Malaria Consortium fights malaria by distributing preventive drugs via seasonal malaria chemoprevention programs.
How it works
- Whilst Malaria Consortium works on a variety of measures to combat communicable diseases, it is recommended by GiveWell for their Seasonal malaria chemoprevention programs (SMCs).
- SMC involves giving antimalarial medicine to children in areas of highly seasonal transmission during the malaria season.
- Up to four treatment courses are given over four months, providing protection up to one month after the end of the final course, and Malaria Consortium aims to provide four months of treatment
- Community health workers (CHWs), supported by Malaria Consortium, deliver treatments by going door-to-door or by treating people in a community at a fixed point
Why we recommend it
There is good evidence that SMC programs are a cost-effective way to prevent malaria. GiveWell have tentatively estimated that the cost for a four-month SMC treatment provided through Malaria Consortium, taking into account costs of research and of the governments who assist with programs, is around $9.37.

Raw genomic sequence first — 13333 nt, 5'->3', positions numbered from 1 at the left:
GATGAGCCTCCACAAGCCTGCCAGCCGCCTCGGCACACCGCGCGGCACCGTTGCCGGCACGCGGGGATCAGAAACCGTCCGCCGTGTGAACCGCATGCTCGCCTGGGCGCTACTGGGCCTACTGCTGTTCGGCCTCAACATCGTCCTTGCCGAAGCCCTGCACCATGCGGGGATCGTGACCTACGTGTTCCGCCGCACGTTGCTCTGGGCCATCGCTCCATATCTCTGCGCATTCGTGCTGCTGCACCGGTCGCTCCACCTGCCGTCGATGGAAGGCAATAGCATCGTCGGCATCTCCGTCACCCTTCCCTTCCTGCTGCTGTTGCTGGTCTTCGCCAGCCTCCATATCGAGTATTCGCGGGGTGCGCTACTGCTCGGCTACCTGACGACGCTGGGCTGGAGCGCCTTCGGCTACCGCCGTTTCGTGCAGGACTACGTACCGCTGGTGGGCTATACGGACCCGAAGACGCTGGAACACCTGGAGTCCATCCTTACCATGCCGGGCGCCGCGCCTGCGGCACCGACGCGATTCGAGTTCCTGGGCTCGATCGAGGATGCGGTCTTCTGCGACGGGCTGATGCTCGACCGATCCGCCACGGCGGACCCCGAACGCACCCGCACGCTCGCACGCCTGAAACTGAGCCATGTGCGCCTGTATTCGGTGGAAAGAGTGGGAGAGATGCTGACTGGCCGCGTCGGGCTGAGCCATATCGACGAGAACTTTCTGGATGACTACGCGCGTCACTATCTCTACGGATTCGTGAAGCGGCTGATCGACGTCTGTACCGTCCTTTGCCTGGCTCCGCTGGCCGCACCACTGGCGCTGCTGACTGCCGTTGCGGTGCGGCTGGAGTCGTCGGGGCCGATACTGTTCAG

Malaria Consortium is also impressive since it has conducted studies in most of the countries where it has worked to see how successfully it has reached the children targeted. These studies have found high rates of reach; 87% received treatment for one month and 46% for the maximum four months.
The intervention of SMC is expected to have a large amount of room for more funding globally, and GiveWell expect that Malaria Consortium in particular is well placed to productively absorb more funds.
For further information about why Malaria Consortium is a considered a top charity, we’d recommend reading more on GiveWell’s website.